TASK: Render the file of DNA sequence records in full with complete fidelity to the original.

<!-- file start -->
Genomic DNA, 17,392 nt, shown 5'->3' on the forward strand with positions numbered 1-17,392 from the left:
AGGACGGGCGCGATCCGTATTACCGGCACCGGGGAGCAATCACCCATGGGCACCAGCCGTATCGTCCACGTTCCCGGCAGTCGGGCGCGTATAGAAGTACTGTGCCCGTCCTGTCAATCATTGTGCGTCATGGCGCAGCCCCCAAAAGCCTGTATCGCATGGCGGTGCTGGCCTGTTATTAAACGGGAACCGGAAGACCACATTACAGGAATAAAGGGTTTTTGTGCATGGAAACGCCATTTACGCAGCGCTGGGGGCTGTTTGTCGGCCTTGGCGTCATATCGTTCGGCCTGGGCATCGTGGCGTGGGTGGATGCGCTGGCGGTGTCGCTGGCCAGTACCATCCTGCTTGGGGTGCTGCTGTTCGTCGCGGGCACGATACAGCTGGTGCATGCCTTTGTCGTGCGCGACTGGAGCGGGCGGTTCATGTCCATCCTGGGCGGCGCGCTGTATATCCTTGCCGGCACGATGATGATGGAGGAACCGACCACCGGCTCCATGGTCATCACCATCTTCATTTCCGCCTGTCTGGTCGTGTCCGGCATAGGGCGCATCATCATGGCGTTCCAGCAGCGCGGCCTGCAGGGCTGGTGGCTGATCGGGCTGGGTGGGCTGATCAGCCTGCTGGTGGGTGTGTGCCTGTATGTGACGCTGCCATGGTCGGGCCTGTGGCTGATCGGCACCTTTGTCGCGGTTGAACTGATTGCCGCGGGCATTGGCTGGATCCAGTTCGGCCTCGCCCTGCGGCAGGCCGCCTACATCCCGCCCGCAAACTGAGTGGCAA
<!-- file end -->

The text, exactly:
Genomic DNA, 17,392 nt, shown 5'->3' on the forward strand with positions numbered 1-17,392 from the left:
AGGACGGGCGCGATCCGTATTACCGGCACCGGGGAGCAATCACCCATGGGCACCAGCCGTATCGTCCACGTTCCCGGCAGTCGGGCGCGTATAGAAGTACTGTGCCCGTCCTGTCAATCATTGTGCGTCATGGCGCAGCCCCCAAAAGCCTGTATCGCATGGCGGTGCTGGCCTGTTATTAAACGGGAACCGGAAGACCACATTACAGGAATAAAGGGTTTTTGTGCATGGAAACGCCATTTACGCAGCGCTGGGGGCTGTTTGTCGGCCTTGGCGTCATATCGTTCGGCCTGGGCATCGTGGCGTGGGTGGATGCGCTGGCGGTGTCGCTGGCCAGTACCATCCTGCTTGGGGTGCTGCTGTTCGTCGCGGGCACGATACAGCTGGTGCATGCCTTTGTCGTGCGCGACTGGAGCGGGCGGTTCATGTCCATCCTGGGCGGCGCGCTGTATATCCTTGCCGGCACGATGATGATGGAGGAACCGACCACCGGCTCCATGGTCATCACCATCTTCATTTCCGCCTGTCTGGTCGTGTCCGGCATAGGGCGCATCATCATGGCGTTCCAGCAGCGCGGCCTGCAGGGCTGGTGGCTGATCGGGCTGGGTGGGCTGATCAGCCTGCTGGTGGGTGTGTGCCTGTATGTGACGCTGCCATGGTCGGGCCTGTGGCTGATCGGCACCTTTGTCGCGGTTGAACTGATTGCCGCGGGCATTGGCTGGATCCAGTTCGGCCTCGCCCTGCGGCAGGCCGCCTACATCCCGCCCGCAAACTGAGTGGCAA